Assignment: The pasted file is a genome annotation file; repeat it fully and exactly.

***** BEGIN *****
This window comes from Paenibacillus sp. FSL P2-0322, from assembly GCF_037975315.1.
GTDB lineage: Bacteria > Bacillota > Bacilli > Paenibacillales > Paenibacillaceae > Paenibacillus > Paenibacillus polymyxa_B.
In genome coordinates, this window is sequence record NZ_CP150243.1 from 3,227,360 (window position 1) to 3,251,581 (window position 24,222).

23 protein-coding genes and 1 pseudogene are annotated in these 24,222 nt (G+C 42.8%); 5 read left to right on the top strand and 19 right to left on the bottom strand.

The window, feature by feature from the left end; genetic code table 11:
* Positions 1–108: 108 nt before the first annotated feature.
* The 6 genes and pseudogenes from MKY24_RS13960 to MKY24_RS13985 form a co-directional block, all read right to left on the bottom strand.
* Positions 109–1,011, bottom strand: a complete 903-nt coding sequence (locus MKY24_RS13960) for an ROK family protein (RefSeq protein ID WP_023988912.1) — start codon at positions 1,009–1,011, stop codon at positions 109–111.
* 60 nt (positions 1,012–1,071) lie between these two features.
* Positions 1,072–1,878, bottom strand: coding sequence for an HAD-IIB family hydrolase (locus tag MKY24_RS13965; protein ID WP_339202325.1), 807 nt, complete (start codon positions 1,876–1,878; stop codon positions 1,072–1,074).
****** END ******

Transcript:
This window comes from Paenibacillus sp. FSL P2-0322, from assembly GCF_037975315.1.
GTDB lineage: Bacteria > Bacillota > Bacilli > Paenibacillales > Paenibacillaceae > Paenibacillus > Paenibacillus polymyxa_B.
In genome coordinates, this window is sequence record NZ_CP150243.1 from 3,227,360 (window position 1) to 3,251,581 (window position 24,222).

23 protein-coding genes and 1 pseudogene are annotated in these 24,222 nt (G+C 42.8%); 5 read left to right on the top strand and 19 right to left on the bottom strand.

The window, feature by feature from the left end; genetic code table 11:
* Positions 1–108: 108 nt before the first annotated feature.
* The 6 genes and pseudogenes from MKY24_RS13960 to MKY24_RS13985 form a co-directional block, all read right to left on the bottom strand.
* Positions 109–1,011, bottom strand: a complete 903-nt coding sequence (locus MKY24_RS13960) for an ROK family protein (RefSeq protein ID WP_023988912.1) — start codon at positions 1,009–1,011, stop codon at positions 109–111.
* 60 nt (positions 1,012–1,071) lie between these two features.
* Positions 1,072–1,878, bottom strand: coding sequence for an HAD-IIB family hydrolase (locus tag MKY24_RS13965; protein ID WP_339202325.1), 807 nt, complete (start codon positions 1,876–1,878; stop codon positions 1,072–1,074).